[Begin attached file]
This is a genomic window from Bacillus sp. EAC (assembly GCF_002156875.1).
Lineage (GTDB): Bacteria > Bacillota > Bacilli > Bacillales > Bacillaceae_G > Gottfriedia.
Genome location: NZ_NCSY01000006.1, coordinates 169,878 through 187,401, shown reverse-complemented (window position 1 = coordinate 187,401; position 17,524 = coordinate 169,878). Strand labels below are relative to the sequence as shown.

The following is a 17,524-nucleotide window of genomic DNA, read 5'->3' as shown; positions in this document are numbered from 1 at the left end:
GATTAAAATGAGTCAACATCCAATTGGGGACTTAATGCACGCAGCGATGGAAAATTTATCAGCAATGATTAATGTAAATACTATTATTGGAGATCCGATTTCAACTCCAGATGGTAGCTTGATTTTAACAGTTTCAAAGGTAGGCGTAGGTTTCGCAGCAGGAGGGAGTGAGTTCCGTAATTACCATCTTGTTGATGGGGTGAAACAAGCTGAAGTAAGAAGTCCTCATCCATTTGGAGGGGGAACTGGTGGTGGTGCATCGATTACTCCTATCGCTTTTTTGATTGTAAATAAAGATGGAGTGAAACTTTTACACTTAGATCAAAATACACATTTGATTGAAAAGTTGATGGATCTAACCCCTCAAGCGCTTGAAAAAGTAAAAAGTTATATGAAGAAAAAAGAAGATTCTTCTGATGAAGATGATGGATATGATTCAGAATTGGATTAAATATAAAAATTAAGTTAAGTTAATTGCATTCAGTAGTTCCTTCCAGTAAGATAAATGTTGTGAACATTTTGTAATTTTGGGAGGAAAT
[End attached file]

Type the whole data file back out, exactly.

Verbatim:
This is a genomic window from Bacillus sp. EAC (assembly GCF_002156875.1).
Lineage (GTDB): Bacteria > Bacillota > Bacilli > Bacillales > Bacillaceae_G > Gottfriedia.
Genome location: NZ_NCSY01000006.1, coordinates 169,878 through 187,401, shown reverse-complemented (window position 1 = coordinate 187,401; position 17,524 = coordinate 169,878). Strand labels below are relative to the sequence as shown.

The following is a 17,524-nucleotide window of genomic DNA, read 5'->3' as shown; positions in this document are numbered from 1 at the left end:
GATTAAAATGAGTCAACATCCAATTGGGGACTTAATGCACGCAGCGATGGAAAATTTATCAGCAATGATTAATGTAAATACTATTATTGGAGATCCGATTTCAACTCCAGATGGTAGCTTGATTTTAACAGTTTCAAAGGTAGGCGTAGGTTTCGCAGCAGGAGGGAGTGAGTTCCGTAATTACCATCTTGTTGATGGGGTGAAACAAGCTGAAGTAAGAAGTCCTCATCCATTTGGAGGGGGAACTGGTGGTGGTGCATCGATTACTCCTATCGCTTTTTTGATTGTAAATAAAGATGGAGTGAAACTTTTACACTTAGATCAAAATACACATTTGATTGAAAAGTTGATGGATCTAACCCCTCAAGCGCTTGAAAAAGTAAAAAGTTATATGAAGAAAAAAGAAGATTCTTCTGATGAAGATGATGGATATGATTCAGAATTGGATTAAATATAAAAATTAAGTTAAGTTAATTGCATTCAGTAGTTCCTTCCAGTAAGATAAATGTTGTGAACATTTTGTAATTTTGGGAGGAAAT